As a quarterback at Harrison Tech High School, Puplis twice received all-state honors, and won a Chicago city championship, compiling a 12-0 record in 1931. At Notre Dame, he joined the football team as both a kicker and a kick and punt returner. In 1936, he became the starting quarterback but still led the team in kickoff returns with 5 for 136 yards. In his senior year in 1937, he earned All-American honors as he led the Irish in scoring and averaged 12.4 yards per play. In 1938, Puplis was the starting quarterback for the College All Stars team that defeated the Washington Redskins, 28-16. He had also received monograms for playing on the baseball team, and received an offer from the Cleveland Indians.
After college, Puplis was hired as the head football coach at Crystal Lake High School before moving on to Proviso East High School in Maywood, Illinois in 1940, where he would remain until his retirement in 1972, except for a hiatus in the Navy during World War II, and one year as a defensive back for the Chicago Cardinals in 1943. (4) During his tenure at Proviso East he would coach eventual NFL stars such as Ray Nitschke and Ed O'Bradovich as well as Eagles defensive coordinator Jim Johnson, and would compile a record of 128-84-12, including three undefeated seasons and six West Suburban Conference titles.
In 1981, Puplis was inducted into the Hall of Fame for the Illinois High School Football Coaches Association.
|Born:||February 1, 1915|
|Died:||January 25, 1990|
|Position(s)||Quarterback, Defensive Back|
|Height||5 ft 9 in (175 cm)|
|Weight||180 lb (82 kg)|
The 1937 College Football All-America team is composed of college football players who were selected as All-Americans by various organizations and writers that chose College Football All-America Teams in 1937. The ten selectors recognized by the NCAA as "official" for the 1937 season are (1) Collier's Weekly, as selected by Grantland Rice, (2) the Associated Press (AP), (3) the United Press (UP), (4) the All-America Board (AAB), (5) the International News Service (INS), (6) Liberty magazine, (7) the Newspaper Enterprise Association (NEA), (8) Newsweek, (9) the North American Newspaper Alliance (NANA), and (10) the Sporting News (SN).List of Notre Dame Fighting Irish starting quarterbacks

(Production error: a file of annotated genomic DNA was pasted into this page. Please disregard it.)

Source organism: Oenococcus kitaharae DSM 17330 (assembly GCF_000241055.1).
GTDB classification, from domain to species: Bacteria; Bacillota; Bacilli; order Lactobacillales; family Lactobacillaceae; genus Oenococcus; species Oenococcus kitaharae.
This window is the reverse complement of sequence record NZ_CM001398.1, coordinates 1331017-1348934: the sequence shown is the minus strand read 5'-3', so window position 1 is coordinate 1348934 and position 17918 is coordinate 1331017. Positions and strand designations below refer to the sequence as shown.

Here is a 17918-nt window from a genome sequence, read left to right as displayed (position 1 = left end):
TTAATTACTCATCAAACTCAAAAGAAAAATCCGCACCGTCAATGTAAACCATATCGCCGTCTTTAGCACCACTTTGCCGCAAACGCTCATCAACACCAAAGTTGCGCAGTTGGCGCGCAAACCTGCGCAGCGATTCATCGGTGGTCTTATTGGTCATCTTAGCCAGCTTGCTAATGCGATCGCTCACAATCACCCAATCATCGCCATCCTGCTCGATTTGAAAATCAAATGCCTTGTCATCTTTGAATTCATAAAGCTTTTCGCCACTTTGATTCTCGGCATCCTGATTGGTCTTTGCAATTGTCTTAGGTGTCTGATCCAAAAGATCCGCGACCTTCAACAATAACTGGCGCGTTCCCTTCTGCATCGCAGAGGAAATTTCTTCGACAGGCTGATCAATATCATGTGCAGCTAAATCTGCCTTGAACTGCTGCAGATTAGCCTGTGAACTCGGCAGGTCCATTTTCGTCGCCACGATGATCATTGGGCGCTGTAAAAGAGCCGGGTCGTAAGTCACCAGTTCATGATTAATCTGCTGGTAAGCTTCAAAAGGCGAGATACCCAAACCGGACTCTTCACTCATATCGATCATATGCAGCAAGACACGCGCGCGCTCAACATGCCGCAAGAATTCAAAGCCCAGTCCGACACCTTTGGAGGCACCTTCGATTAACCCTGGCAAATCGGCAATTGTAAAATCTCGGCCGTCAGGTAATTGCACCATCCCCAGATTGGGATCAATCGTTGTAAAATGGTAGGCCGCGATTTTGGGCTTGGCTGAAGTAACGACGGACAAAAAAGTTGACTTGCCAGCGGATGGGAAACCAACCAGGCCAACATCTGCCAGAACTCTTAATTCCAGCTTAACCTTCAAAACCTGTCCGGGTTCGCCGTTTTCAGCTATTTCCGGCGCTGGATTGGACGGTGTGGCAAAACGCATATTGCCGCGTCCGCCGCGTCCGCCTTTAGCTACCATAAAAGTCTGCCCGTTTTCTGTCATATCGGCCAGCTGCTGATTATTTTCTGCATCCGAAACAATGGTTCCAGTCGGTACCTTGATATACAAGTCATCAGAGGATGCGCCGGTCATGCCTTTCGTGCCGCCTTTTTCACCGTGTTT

The following individuals have started games at quarterback for the University of Notre Dame football team, updated through the 2018 season.
The year of induction into the College Football Hall of Fame, if applicable, is designated alongside the respective player's final season.List of University of Notre Dame athletes
This list of University of Notre Dame athletes includes graduates, non-graduate former students, and current students of Notre Dame who are notable for their achievements within athletics, sometimes before or after their time at Notre Dame. Other alumni can be found in the list of University of Notre Dame alumni.
Although Notre Dame is highly ranked academically, it has also been called a "jock school" as it has produced a large number of athletes. Intercollegiate sports teams at Notre Dame are called the "Fighting Irish". Notre Dame offers 13 varsity sports for both men and women: Men's American Football, Men's Baseball, Men's and Women's Basketball, Men's and Women's Cross Country, Men's and Women's Fencing, Men's and Women's Golf, Men's Ice Hockey, Men's and Women's Lacrosse, Women's Rowing, Men's and Women's Soccer, Women's Softball, Men's and Women's Swimming and Diving, Men's and Women's Tennis, Men's and Women's Track and Field, and Women's Volleyball. Approximately 400 students have gone on to play professional American football in the National Football League, the American Football League, or the All-America Football Conference, with many others going to play other sports professionally. Some athletes have also participated in the Olympic Games.Ray Nitschke
Raymond Ernest Nitschke (December 29, 1936 – March 8, 1998) was a professional American football middle linebacker who spent his entire 15-year National Football League (NFL) career with the Green Bay Packers. Enshrined in the Pro Football Hall of Fame in 1978, he was the anchor of the defense for head coach Vince Lombardi in the 1960s, leading the Packers to five NFL championships and victories in the first two Super Bowls.